1. ScientistSeesSquirrel Post author

      Thanks for those corrections – I’ll edit the post. Not sure that I’m entirely buying your position that the AOS is clever but the ESA is silly, though 🙂 I don’t have any problem with non-biologists *using* the common names. What makes the AOS think it has the authority to rule on which common names people use? That is, I still think, deeply weird!

      Also: as a card-carrying pedant, I must point out my amusement that, as the result of the UNION of the AOU with the Cooper, they changed their name to DROP the term “union”…. Wow.


      1. John

        I agree with your central thesis that standardizing common names is weird overall, but like Tony here, I would argue that for birds, and at least in English, it makes a lot of sense, and actually works pretty well. Like Tony, I agree that in the bird world, there are far more birders than there are ornithologists, and the general public really doesn’t like scientific names (of birds or anything). But, birders still need to talk to each other about birds, and having a common language to work in helps a lot with that.

        As for your question about “What makes the AOS think it has the authority to rule on which common names people use?” I would say that the AOS actually does have a lot of authority there. Granted, it is authority ceded to it by others, rather than something they enforce, but the American Birding Association (which consists of mostly birders, and some ornithologists, and operates in North America, north of Mexico, and including the recent addition of Hawaii, but strangely excluding Greenland), explicitly follow the AOS for all their names of birds. Birders often love lists (second only to their love of birds), and any lists that are shared through the ABA in any capacity have to use their names. Field guides also typically follow all the AOS rules for birds in the Americas, and certainly north of the southern border of Panama. Additionally, the IOC (International Ornithological Congress) typically follows AOS names for their list of birds of the world, as does Clements/eBird, for species that are mostly american (in a broad geographic sense) in their range. So, overall, birders respect these authorities, weird or not, and as a result, these authorities do have a lot of say in how common names work, at least for birds, both in the Americas (via the AOS) and worldwide (via IOC, Clements/eBird, and a couple others).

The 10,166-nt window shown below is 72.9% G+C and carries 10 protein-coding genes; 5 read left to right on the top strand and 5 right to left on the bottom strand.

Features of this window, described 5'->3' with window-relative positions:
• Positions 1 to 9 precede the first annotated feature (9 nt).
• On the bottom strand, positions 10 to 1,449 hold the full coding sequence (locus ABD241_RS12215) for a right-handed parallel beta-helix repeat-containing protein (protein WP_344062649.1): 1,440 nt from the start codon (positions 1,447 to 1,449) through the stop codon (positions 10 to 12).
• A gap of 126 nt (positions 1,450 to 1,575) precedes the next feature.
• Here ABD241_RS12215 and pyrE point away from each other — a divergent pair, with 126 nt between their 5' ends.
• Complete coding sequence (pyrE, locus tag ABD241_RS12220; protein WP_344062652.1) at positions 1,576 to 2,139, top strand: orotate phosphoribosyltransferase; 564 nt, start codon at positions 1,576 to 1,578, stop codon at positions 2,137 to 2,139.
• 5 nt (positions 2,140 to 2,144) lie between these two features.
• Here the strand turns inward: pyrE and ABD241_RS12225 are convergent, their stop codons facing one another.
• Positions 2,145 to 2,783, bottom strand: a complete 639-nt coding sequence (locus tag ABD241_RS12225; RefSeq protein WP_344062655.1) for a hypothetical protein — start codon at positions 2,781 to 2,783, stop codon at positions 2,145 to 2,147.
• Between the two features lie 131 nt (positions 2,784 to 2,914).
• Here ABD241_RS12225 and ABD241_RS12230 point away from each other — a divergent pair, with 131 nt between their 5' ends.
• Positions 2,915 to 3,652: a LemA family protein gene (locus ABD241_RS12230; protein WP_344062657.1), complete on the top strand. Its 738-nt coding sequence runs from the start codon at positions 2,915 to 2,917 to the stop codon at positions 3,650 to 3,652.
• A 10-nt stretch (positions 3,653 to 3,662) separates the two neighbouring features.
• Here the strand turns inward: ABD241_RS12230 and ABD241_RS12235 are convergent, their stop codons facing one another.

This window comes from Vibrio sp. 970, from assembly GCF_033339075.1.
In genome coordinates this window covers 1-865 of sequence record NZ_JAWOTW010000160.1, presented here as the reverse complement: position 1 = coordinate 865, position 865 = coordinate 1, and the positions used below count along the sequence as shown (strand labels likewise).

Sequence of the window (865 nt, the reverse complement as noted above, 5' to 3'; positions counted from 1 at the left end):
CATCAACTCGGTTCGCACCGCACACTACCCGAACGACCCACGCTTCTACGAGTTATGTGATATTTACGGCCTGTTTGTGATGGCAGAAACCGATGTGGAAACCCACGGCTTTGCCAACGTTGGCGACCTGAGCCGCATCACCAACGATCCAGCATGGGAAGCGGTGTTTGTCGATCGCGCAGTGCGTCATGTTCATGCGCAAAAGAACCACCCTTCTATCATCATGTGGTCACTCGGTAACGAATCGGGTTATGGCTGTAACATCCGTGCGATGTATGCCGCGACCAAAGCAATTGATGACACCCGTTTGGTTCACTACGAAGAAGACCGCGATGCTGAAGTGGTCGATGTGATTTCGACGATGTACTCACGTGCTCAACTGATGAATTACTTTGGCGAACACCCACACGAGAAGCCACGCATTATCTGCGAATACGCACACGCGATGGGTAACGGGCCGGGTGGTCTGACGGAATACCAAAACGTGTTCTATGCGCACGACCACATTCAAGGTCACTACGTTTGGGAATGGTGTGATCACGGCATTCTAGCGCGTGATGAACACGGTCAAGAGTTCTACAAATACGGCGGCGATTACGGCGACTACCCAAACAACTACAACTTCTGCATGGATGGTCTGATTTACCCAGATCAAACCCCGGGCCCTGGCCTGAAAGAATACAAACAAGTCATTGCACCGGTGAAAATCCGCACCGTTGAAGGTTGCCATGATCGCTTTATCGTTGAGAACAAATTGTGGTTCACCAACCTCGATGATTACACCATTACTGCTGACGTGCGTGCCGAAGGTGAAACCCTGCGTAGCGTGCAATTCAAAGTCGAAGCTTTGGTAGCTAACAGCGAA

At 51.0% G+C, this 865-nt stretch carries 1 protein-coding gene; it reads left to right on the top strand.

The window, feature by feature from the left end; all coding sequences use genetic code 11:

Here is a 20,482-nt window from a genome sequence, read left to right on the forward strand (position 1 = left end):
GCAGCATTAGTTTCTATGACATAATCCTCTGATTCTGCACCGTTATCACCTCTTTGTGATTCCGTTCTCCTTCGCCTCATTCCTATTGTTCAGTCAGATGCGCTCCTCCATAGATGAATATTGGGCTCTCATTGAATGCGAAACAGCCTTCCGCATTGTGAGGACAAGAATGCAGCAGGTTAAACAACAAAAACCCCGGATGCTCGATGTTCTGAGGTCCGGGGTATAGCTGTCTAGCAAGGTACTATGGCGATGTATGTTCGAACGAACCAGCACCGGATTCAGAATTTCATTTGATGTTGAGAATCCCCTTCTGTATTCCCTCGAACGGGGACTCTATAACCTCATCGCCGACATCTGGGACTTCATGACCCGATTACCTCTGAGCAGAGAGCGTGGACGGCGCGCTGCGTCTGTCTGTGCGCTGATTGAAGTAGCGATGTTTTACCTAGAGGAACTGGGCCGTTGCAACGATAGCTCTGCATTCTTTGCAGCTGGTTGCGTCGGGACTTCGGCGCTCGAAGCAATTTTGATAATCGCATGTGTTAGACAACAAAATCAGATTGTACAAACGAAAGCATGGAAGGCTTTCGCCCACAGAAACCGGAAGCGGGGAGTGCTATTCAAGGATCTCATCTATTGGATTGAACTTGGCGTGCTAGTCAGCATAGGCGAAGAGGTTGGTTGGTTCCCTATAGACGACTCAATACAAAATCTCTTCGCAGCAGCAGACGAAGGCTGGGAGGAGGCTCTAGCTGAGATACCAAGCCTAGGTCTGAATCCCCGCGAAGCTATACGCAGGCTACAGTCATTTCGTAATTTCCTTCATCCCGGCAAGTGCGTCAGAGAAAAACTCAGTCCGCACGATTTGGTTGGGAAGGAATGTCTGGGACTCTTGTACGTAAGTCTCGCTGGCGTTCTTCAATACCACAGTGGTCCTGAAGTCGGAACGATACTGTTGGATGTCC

Mind you that all of what I just wrote applies to common names of birds in English. Other languages are often less strictly regimented in the approach to bird common names, and in working with scientists in Spanish-speaking countries, we just communicate via scientific names, and it works well enough.

        Liked by 1 person

  5. Margaret